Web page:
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One stop shop for victims of sexual abuse should be available to all – Ombudsman for Children

The Ombudsman for Children, Dr Niall Muldoon today (Monday) attended the opening of the Barnahus, One House Project in Galway. Niall congratulated all of those involved in making the pilot scheme happen and called for a nationwide rollout of this multi-agency approach to dealing with victims of child sexual abuse.

“I have long been an advocate of the colocation, or multi-agency approach, which sees all the essential services required by victims of child sexual abuse based in the same building.  Providing care and support for victims of child sex abuse while causing the least amount of additional stress and upset is child-centred and it is the right thing to do.

“The roles of the Gardaí, the HSE and Tusla have always been inextricably linked. However, during an Audit of the exercise by An Garda Síochána of the provisions of Section 12 of the Child Care Act 1991, Dr Geoffrey Shannon, the Special Rapporteur on Child Protection, found that communication between Tusla and the Gardaí was ‘superficial and ineffective’.

“Following the publication of Dr Shannon’s report, I was delighted to be invited by the Minister for Children and Youth Affairs, Katherine Zappone to investigate the multi-agency approach and to take part in the research that proceeded the launch of the One House Project.

“I travelled with Minister Zappone, Dr Shannon, representatives from An Garda Síochána, Tusla and Officials from Department of Justice to the Rowan Centre in Belfast and MASH in Oxford, England where co-location of services is up and running. A visit was also made to the Child Advocacy Centre (CAC) in the Bronx, New York.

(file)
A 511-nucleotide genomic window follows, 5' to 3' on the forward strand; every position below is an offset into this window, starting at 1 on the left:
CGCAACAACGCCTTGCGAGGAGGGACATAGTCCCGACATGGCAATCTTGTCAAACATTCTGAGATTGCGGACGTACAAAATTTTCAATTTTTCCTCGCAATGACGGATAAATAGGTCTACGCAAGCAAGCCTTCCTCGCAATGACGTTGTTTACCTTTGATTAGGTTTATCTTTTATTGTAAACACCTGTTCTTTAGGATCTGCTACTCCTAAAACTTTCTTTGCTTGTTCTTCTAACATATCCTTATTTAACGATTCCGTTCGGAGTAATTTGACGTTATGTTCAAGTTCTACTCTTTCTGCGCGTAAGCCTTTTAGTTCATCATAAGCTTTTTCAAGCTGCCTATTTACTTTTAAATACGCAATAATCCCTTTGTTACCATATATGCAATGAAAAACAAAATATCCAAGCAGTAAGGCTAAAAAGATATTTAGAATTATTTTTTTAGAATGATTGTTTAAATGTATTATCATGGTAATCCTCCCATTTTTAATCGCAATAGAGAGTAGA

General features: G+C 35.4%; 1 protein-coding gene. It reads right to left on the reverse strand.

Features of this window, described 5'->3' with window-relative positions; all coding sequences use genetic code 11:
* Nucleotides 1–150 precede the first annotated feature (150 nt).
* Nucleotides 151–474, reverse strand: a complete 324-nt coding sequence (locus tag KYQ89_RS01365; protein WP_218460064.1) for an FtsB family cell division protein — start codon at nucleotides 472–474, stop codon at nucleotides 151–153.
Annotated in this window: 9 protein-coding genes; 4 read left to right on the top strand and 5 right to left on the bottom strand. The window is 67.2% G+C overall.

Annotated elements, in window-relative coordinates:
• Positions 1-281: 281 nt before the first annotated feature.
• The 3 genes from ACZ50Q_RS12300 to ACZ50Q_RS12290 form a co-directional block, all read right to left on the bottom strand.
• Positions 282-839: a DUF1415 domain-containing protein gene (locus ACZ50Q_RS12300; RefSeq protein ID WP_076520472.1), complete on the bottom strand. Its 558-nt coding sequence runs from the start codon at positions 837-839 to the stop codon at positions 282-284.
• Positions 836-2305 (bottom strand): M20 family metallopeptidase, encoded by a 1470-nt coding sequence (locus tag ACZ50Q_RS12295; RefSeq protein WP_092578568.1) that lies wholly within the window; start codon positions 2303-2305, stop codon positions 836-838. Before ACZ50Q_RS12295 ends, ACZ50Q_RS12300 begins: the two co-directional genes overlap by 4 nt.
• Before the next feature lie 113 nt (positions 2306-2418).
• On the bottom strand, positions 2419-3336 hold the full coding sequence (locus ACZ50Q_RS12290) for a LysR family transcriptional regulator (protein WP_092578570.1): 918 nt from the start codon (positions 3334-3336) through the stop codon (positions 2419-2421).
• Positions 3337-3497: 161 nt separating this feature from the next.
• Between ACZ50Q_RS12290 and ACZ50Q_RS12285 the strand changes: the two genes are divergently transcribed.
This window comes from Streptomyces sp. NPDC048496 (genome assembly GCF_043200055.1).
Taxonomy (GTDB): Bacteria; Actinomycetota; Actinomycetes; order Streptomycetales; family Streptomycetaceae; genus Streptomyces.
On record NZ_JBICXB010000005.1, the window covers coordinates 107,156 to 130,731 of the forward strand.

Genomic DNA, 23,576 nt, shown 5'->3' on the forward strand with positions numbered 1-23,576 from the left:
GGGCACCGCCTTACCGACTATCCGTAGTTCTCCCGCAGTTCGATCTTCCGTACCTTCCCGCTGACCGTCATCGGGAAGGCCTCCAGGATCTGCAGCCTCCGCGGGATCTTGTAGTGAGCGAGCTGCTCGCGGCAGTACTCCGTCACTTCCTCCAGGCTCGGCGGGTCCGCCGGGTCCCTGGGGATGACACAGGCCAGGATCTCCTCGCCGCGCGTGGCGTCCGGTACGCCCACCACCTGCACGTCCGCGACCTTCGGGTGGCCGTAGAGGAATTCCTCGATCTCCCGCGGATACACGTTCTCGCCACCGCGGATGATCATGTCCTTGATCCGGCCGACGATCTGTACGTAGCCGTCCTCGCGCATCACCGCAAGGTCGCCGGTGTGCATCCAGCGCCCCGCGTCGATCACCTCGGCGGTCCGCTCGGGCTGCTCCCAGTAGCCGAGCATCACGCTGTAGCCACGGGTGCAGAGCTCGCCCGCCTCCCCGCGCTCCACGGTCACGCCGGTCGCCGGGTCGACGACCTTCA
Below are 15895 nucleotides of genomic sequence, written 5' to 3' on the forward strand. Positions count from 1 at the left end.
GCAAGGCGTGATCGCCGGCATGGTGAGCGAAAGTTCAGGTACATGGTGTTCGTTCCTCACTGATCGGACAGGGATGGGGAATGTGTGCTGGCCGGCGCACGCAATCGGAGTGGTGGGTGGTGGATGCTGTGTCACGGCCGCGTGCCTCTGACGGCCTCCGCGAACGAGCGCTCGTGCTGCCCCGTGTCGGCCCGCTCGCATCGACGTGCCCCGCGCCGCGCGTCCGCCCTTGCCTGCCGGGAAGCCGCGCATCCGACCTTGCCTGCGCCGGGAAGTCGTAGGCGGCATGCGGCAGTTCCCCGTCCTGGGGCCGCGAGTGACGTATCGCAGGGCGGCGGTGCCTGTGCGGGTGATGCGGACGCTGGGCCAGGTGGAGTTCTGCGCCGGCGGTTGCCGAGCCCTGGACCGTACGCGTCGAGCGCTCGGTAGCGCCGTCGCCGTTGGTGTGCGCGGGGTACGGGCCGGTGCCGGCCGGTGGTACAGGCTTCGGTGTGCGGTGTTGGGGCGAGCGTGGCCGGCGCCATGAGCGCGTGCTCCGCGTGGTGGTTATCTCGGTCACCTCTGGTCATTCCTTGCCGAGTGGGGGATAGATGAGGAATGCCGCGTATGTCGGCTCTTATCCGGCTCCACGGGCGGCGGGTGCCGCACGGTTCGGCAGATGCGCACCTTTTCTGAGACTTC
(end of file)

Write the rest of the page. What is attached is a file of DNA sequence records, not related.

“Having been involved since the beginning and seeing this approach in action, I am more convinced than ever that this is the way forward and that the Barnahus, One House Project should be the first of a nationwide rollout to benefit children in all parts of the country.

“Barnahus is a testament to what can happen when departments come together and commit to delivering for children. Adopting the ‘dare to share’ outlook allows the agencies of the state to engage openly with the best interests of children always taking priority.

“I commend those from the Departments of Health; Children and Youth Affairs; and Justice and Equality whose hard work will offer the children in the West access to medical, forensic, Garda, social work and therapeutic services as soon as an allegation is made.

“This is a big step towards fulfilling the recommendations of the Ferns Report of 2005 by designing the system to fit the needs of children rather than the other way around. This commitment to co-location and cooperation from all services shows a child-centred approach which is unique up to this point in time, and which we should build on.”